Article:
scottwil at 14:03 on 05 October 2004  Report this post
Derek, I love naval yarns so for me this section has a definite place in the story - no need to rush the trip when it's so much fun. There are no deck hands but I wondered whether it couldn't include a few more yardarms, sheets, mizzens, tompions and poops though.

I especially enjoyed: 'Hahum…I think you must be mistaken John. You're not a sailing man are you?" which gives a further lovely insight into Hugo's blustering character with subtlety and wit.

As far as building tension is concerned, it's a fine balance between that and the slightly slapstick elements of the two characters flying about in the hold. I think you're able to retain the reader's attention with both here.

There's an unecessary apostrophe in this line: '...was famous for it’s deep black colour'

Look forward to the next.


DerekH at 14:17 on 05 October 2004  Report this post
Sion, thanks for reading. I think I need to do some more research into ships and naval terms. I'm glad you are enjoying it. This is the most difficult section for me...I always knew it would be.

So glad you picked up on Hugo's character...

Thank you for pointing out the apostrophe.

May be a while before the next installment...this one needs a good polish. I hope you'll have a look in when I do post it though.

Thanks again,


scottwil at 14:27 on 05 October 2004  Report this post
As I say, I love all that stuff and have the entire collections of Pope, Marryat, Kent and O'Brian. If you want to pick my brains,(or more likely, my books) drop me an e mail and describe an item and I can probably find the right word by checking my glossaries (glossarys? What is the plural of glossary?).


DerekH at 14:40 on 05 October 2004  Report this post
Thanks for that, Sion, I may just do that. Very kind of you to offer.

Here's a quick one though...I refer to the corridor, and cabins...living quarters etc...Not only am I unsure of the terminology, but on a clipper ship, would there even be such an area? I know this is fiction, so I can invent some of it, but I think the whole effect would be better if at least nearly correct.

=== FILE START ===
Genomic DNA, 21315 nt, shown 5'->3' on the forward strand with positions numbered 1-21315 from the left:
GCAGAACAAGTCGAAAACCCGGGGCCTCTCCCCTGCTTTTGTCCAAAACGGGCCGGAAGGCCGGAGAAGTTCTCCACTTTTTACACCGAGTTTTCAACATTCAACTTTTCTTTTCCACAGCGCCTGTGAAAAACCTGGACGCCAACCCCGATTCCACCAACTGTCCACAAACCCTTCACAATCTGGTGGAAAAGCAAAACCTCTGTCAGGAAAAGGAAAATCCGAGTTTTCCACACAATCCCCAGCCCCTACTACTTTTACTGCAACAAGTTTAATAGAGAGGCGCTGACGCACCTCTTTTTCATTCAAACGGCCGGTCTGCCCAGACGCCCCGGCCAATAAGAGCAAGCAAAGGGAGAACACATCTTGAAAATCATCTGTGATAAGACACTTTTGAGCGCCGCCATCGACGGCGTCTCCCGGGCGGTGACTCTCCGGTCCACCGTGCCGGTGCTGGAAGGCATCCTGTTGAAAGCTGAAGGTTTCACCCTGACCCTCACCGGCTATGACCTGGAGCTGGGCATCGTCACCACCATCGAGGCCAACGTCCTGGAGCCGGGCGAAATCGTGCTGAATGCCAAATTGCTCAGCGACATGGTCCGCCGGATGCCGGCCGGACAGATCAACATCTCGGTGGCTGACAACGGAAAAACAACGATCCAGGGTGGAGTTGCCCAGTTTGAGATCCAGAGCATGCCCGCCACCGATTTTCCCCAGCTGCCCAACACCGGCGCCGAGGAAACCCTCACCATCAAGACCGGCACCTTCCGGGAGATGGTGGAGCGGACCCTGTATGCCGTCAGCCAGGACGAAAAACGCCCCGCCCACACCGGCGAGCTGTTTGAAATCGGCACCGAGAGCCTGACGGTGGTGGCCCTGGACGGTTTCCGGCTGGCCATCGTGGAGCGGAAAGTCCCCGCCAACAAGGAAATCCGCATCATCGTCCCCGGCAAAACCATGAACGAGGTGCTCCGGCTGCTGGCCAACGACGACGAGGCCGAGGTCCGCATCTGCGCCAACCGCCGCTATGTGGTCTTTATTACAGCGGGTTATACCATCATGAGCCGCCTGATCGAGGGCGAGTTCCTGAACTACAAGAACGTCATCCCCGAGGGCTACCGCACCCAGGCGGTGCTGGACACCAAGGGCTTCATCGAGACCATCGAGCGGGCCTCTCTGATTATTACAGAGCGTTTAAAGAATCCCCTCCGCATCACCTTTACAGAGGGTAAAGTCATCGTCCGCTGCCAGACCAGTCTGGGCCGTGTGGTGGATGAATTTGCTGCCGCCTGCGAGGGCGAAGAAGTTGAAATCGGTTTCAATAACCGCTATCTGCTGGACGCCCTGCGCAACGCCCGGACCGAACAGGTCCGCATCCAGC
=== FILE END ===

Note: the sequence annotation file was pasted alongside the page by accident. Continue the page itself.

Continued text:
Can you recommend a good book to guide me around the interior of one of these ships?



scottwil at 15:00 on 05 October 2004  Report this post
Fundamentally the terminology of the body of a ship of this period (I'm assuming 18th-19th Century?) did not really change much according to size. There are still quarter decks foredecks, holds, wardrooms etc. What does change a great deal is the rigging and its nomenclature, blah, blah (sorry Nelsonic-navy bore. My wife talkes the piss, but it gives me pleasure) Your best bet is an excellent book which explains all the technical terms in the O'Brian novels. Needless to say I don't have it and I've forgotten author and title. But I'll try to track it down.

I'll get back to you.
Please remind me if you don't hear.


scottwil at 10:58 on 06 October 2004  Report this post
Got it. Patrick O'Brian's Navy by Richard O'Neill and you could try, A sea of words by Dean King- but this seems to be out of print (may be available on Amazon or B&N.)


DerekH at 11:13 on 06 October 2004  Report this post
Fantastic. Thank you very much for that, Sion.



Terry Edge at 20:42 on 08 October 2004  Report this post

This story reads very fresh, which I think is down to your obvious enthusiasm in writing it. Speaking as someone who sees a lot of children's manuscripts, it's refreshing to read one that is so adventure-based. It has a real Boy's Own pace to it - no namby-pamby interior monologues or time wasted on what people are feeling (apart from being sea sick). For this reason, I'd advise you to simply get on with it, and probably not bother trying to edit it until you've finished. There are a lot of little things that could be put right but with a big story like this, the important thing is to tell it first.

The only point I'd raise at this stage for your to consider is the lack of a main child character. If you have one lined up for later, you should probably think about introducing him/her much nearer the beginning. In a children's book, it's very important that there is at least one child around the age of or a little older than the intended readership. I'm struggling to recall, off the top of my head, a single children's book that doesn't have at least one child as a main character. I don't know if you've read Philip Pullman's Victorian detective novels - they're Young Adult and most of the characters in it are adult. But the main character, Sally Lockhart, is 16 in the first book. After that, with the series established, he lets her age until the later books are really mostly full of adult characters. But he couldn't have started with her much older than that.